Bonnie Ora Sherk and A Living Library (A.L.L.) have been recognized and featured in one of the most prestigious contemporary art exhibitions in the world, The Venice Biennale 2017. The 57th edition of La Biennale, also known as the Olympics of the Art World, opened on May 10, 2017 and will continue through November 26, with an estimated attendance of more than 500,000 visitors. A Living Library is exhibited as a part of Bonnie Ora Sherk’s installation Evolution of Life Frames: past, present, future, in the Arsenale in the Pavilion of the Earth, dedicated to the environment, ecological, and communitarianism movements one of the nine themed sections of the exhibition curated by Christine Macel, also Chief Curator of the Pompidou in Paris, France.  Additionally, Bonnie Ora has been invited to return to Venice and La Biennale to give a public talk on her work on October 7, and then will give another public talk and workshop on A Living Library in Zurich, Switzerland on October 12 and 13th at the Zürcher Hochschule der Künste / ZHdK.

Her two-part installation in La Biennale also features Crossroads Community (the farm) — a pioneering collaborative artwork involving urban agriculture, multi-arts, and environmental education — that resulted in Potrero del Sol Park, adjacent to the Chavez/ 101 Freeway Interchange. From 1974 to 1980, Sherk was the Founding Director and President of Crossroads Community (the Farm) which has been recognized as one of the first Alternative Art Spaces in the United States. Her installation includes the original drawings she made for the Park. A video featuring her and her way of working has been published on the official website of The Venice Biennale 2017.

As Founder and Director of Life Frames, Inc., the non-profit sponsor of A Living Library, Sherk has been relentlessly working towards raising awareness about the importance of ecological green space with integrated education of natural systems, and encouraging participation from all sectors of community with each local Branch Living LibraryA Living Library, or A.L.L. for short, links local resources and systems - biological, cultural, and technological – resulting in place-based, ecological transformation of communities and schools with integrated community programs.

Partnering with the San Francisco Recreation and Park Department, Bonnie Ora and Life Frames developed A Living Library Nature Walk,  that has emerged as a powerful and successful prototype for connecting communities in the Islais Creek Watershed, the largest in San Francisco. The project aims to expand and interconnect the eleven neighborhoods of the Watershed that includes Bayview, Bernal Heights, Crocker-Amazon, Mission, Noe Valley, Potrero Hill, Portola, Sunnyside, Excelsior, OMI, and Glen Park through new, narrative resilient landscapes.  Further, it plans to transform the two neglected and flooding freeway interchanges of the Watershed — Chavez/101 and Alemany/101 — into Northern and Southern Gateways to the Watershed.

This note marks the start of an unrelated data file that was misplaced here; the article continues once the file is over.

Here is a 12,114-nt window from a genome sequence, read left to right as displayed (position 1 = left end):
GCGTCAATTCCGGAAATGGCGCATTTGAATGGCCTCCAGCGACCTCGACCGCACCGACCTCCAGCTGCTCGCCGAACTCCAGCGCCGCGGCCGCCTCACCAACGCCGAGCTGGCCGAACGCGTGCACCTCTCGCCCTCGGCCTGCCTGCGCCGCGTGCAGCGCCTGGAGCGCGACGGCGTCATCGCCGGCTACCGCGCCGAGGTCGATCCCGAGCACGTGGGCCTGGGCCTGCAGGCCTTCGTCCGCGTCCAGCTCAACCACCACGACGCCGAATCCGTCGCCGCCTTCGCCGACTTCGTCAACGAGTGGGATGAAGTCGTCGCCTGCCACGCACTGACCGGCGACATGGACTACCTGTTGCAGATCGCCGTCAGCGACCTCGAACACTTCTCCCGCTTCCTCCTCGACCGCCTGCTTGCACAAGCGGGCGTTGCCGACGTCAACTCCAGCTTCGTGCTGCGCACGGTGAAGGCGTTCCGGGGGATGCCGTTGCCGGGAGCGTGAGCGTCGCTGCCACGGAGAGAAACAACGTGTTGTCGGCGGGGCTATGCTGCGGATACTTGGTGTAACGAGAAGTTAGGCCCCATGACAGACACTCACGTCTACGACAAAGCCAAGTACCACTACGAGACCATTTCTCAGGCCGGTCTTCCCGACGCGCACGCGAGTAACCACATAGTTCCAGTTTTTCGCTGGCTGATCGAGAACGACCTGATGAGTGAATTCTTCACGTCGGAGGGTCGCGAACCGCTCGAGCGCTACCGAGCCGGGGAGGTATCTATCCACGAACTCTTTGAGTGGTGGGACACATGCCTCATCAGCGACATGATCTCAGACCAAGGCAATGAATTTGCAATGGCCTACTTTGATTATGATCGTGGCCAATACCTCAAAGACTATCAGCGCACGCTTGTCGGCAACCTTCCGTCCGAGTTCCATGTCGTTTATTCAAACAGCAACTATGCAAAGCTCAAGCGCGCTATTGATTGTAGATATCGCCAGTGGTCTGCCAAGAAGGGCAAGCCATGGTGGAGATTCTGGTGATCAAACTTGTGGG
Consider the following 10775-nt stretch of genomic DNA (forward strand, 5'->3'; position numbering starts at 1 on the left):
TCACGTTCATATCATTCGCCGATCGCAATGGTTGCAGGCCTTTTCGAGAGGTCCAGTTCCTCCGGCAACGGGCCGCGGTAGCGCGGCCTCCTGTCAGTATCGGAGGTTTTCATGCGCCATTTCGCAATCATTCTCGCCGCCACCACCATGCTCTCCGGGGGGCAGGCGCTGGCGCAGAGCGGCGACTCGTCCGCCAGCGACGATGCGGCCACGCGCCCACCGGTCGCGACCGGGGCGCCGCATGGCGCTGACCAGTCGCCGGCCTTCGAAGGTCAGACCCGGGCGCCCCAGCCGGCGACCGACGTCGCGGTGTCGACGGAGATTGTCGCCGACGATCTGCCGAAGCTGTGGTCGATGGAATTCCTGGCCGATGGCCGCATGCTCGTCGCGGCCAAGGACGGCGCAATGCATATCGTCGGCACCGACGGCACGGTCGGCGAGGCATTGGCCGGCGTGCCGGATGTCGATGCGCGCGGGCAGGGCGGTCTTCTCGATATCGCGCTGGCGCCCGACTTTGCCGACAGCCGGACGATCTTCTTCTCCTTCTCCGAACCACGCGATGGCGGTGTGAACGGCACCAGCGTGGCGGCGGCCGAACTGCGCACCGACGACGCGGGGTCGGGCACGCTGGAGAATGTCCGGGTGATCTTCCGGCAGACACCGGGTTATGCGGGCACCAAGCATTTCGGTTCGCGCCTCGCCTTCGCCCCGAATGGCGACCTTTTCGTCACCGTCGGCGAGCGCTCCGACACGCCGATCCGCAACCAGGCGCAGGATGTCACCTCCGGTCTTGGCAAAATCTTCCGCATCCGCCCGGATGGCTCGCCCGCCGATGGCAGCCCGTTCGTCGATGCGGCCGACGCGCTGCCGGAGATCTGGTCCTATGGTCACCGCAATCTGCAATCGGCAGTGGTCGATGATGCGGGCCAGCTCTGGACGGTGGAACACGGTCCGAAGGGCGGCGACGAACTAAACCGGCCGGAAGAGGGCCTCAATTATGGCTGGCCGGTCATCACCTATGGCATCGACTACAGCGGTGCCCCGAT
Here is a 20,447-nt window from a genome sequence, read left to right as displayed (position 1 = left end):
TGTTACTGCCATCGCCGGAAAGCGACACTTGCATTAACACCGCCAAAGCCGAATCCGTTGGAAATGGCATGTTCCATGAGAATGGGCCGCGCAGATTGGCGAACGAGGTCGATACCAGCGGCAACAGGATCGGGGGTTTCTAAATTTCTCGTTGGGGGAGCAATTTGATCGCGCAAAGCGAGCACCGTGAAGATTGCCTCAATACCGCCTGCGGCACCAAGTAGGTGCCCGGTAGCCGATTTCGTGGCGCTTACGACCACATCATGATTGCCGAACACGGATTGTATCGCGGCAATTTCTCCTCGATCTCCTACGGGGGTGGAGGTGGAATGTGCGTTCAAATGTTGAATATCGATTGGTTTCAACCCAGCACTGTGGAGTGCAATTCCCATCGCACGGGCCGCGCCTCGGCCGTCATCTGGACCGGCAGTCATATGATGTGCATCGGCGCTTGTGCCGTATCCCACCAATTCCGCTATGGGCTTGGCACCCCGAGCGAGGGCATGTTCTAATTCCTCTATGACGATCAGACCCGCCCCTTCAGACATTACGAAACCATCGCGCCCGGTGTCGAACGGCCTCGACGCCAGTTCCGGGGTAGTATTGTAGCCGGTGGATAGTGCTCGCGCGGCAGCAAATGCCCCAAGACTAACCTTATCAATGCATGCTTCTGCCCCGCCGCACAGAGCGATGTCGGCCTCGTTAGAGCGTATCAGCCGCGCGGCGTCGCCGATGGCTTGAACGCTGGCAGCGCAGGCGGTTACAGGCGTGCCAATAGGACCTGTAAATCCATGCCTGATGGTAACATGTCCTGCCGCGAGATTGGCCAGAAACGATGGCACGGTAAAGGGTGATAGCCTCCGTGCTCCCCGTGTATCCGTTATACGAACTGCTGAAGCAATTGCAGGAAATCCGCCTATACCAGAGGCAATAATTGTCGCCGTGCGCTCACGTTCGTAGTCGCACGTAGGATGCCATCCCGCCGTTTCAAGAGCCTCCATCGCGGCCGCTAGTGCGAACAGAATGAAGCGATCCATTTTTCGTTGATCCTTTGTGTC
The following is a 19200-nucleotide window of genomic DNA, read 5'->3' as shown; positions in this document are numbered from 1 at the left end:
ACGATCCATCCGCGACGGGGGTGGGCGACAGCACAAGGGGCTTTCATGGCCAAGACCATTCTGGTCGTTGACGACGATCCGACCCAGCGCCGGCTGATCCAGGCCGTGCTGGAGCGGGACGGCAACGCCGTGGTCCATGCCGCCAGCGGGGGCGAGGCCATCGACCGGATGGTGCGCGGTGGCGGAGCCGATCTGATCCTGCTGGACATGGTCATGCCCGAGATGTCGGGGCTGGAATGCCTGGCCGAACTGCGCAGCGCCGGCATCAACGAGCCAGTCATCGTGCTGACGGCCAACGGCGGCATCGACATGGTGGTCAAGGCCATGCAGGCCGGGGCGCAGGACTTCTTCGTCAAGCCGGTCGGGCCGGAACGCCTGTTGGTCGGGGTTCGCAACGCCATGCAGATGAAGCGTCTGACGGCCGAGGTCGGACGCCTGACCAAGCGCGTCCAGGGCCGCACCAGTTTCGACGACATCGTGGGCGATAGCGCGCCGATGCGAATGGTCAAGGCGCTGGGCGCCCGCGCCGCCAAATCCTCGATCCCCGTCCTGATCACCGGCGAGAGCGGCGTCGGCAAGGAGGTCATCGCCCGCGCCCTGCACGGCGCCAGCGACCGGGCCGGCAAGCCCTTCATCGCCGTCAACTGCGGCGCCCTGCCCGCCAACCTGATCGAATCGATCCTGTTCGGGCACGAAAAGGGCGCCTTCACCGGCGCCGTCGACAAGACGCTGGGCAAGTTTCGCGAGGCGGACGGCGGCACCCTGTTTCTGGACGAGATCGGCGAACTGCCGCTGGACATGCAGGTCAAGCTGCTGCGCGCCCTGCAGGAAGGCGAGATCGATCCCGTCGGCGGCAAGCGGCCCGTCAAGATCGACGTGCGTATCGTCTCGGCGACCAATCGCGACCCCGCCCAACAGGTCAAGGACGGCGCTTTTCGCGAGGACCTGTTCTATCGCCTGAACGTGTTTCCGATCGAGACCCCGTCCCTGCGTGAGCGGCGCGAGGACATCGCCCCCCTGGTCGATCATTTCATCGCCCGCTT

Since 2002, the San Francisco Recreation and Park Department has been collaborating with Bonnie Ora on the Bernal Heights Living Library Nature Walk. Congratulating A.L.L. on its recognition at La Biennale, Phil Ginsburg, General Manager, SF Rec and Park, said, “The Living Library Nature Walk showcases how parks can connect our communities, as well as the innovation of sustainable landscapes that can tackle many environmental challenges including climate change, wild habit restoration and so much more. The fact that this project and the associated SF parks will be on display to receive international recognition, is a testament to Bonnie’s commitment to the coalescence of arts and nature.

While improving the beauty and health of the public realm of each neighborhood, A Living Library also provides multiple learning opportunities for communities and schools with hands-on education about climate change, flood mitigation, watersheds, natural systems, native species, green skills job training, environmental justice, and ecological transformation.

Sherk describes A.L.L. as “Cultivating the Human and Ecological Garden”, a planetary genre meant to be created in diverse communities of the world, and interconnected through Green-Powered Digital Gateways, so that the diversities and commonalities of cultures and ecologies can be shared. She views the recognition of A.L.L. at La Biennale as a wonderful opportunity and honor, and looks forward to extend its reach locally and globally.

References: Venice Biennale 2017 Venice Biennale 2017 Venice Biennale 2017   Venice Biennale 2017 Venice Biennale 2017 Venice Biennale 2017